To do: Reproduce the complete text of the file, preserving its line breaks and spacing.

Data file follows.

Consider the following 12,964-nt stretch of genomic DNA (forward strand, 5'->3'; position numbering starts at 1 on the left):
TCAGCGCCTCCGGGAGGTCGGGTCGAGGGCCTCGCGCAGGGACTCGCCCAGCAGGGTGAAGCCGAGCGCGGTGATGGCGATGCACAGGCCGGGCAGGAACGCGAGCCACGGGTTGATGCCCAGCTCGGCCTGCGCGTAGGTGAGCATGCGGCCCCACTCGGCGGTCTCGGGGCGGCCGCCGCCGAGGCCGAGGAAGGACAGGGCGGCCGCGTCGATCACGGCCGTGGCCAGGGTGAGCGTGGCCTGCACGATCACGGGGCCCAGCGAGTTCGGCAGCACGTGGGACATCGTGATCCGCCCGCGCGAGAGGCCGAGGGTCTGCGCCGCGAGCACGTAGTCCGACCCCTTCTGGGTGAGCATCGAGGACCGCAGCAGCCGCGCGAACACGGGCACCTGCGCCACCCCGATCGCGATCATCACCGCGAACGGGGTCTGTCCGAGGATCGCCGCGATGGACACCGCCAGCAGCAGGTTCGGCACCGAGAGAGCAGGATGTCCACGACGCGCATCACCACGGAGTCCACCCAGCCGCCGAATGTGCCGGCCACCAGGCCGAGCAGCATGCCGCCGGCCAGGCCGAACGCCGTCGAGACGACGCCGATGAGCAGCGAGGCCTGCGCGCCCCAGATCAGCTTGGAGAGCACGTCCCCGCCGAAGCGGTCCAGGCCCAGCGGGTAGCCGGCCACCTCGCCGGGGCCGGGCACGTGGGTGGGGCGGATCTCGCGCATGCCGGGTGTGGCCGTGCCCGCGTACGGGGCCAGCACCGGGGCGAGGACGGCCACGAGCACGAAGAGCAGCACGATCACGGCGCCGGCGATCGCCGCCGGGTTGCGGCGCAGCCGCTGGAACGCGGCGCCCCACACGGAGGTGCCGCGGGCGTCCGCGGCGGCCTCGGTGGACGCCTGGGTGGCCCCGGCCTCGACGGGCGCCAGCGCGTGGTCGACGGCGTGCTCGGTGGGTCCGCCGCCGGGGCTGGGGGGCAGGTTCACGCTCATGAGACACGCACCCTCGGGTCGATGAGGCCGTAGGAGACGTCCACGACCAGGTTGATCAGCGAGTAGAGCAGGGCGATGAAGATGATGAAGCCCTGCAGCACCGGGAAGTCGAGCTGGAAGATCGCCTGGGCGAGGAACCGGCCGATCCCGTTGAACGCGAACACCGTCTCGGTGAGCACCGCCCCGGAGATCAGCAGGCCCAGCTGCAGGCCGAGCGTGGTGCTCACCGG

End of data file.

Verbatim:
Consider the following 12,964-nt stretch of genomic DNA (forward strand, 5'->3'; position numbering starts at 1 on the left):
TCAGCGCCTCCGGGAGGTCGGGTCGAGGGCCTCGCGCAGGGACTCGCCCAGCAGGGTGAAGCCGAGCGCGGTGATGGCGATGCACAGGCCGGGCAGGAACGCGAGCCACGGGTTGATGCCCAGCTCGGCCTGCGCGTAGGTGAGCATGCGGCCCCACTCGGCGGTCTCGGGGCGGCCGCCGCCGAGGCCGAGGAAGGACAGGGCGGCCGCGTCGATCACGGCCGTGGCCAGGGTGAGCGTGGCCTGCACGATCACGGGGCCCAGCGAGTTCGGCAGCACGTGGGACATCGTGATCCGCCCGCGCGAGAGGCCGAGGGTCTGCGCCGCGAGCACGTAGTCCGACCCCTTCTGGGTGAGCATCGAGGACCGCAGCAGCCGCGCGAACACGGGCACCTGCGCCACCCCGATCGCGATCATCACCGCGAACGGGGTCTGTCCGAGGATCGCCGCGATGGACACCGCCAGCAGCAGGTTCGGCACCGAGAGAGCAGGATGTCCACGACGCGCATCACCACGGAGTCCACCCAGCCGCCGAATGTGCCGGCCACCAGGCCGAGCAGCATGCCGCCGGCCAGGCCGAACGCCGTCGAGACGACGCCGATGAGCAGCGAGGCCTGCGCGCCCCAGATCAGCTTGGAGAGCACGTCCCCGCCGAAGCGGTCCAGGCCCAGCGGGTAGCCGGCCACCTCGCCGGGGCCGGGCACGTGGGTGGGGCGGATCTCGCGCATGCCGGGTGTGGCCGTGCCCGCGTACGGGGCCAGCACCGGGGCGAGGACGGCCACGAGCACGAAGAGCAGCACGATCACGGCGCCGGCGATCGCCGCCGGGTTGCGGCGCAGCCGCTGGAACGCGGCGCCCCACACGGAGGTGCCGCGGGCGTCCGCGGCGGCCTCGGTGGACGCCTGGGTGGCCCCGGCCTCGACGGGCGCCAGCGCGTGGTCGACGGCGTGCTCGGTGGGTCCGCCGCCGGGGCTGGGGGGCAGGTTCACGCTCATGAGACACGCACCCTCGGGTCGATGAGGCCGTAGGAGACGTCCACGACCAGGTTGATCAGCGAGTAGAGCAGGGCGATGAAGATGATGAAGCCCTGCAGCACCGGGAAGTCGAGCTGGAAGATCGCCTGGGCGAGGAACCGGCCGATCCCGTTGAACGCGAACACCGTCTCGGTGAGCACCGCCCCGGAGATCAGCAGGCCCAGCTGCAGGCCGAGCGTGGTGCTCACCGG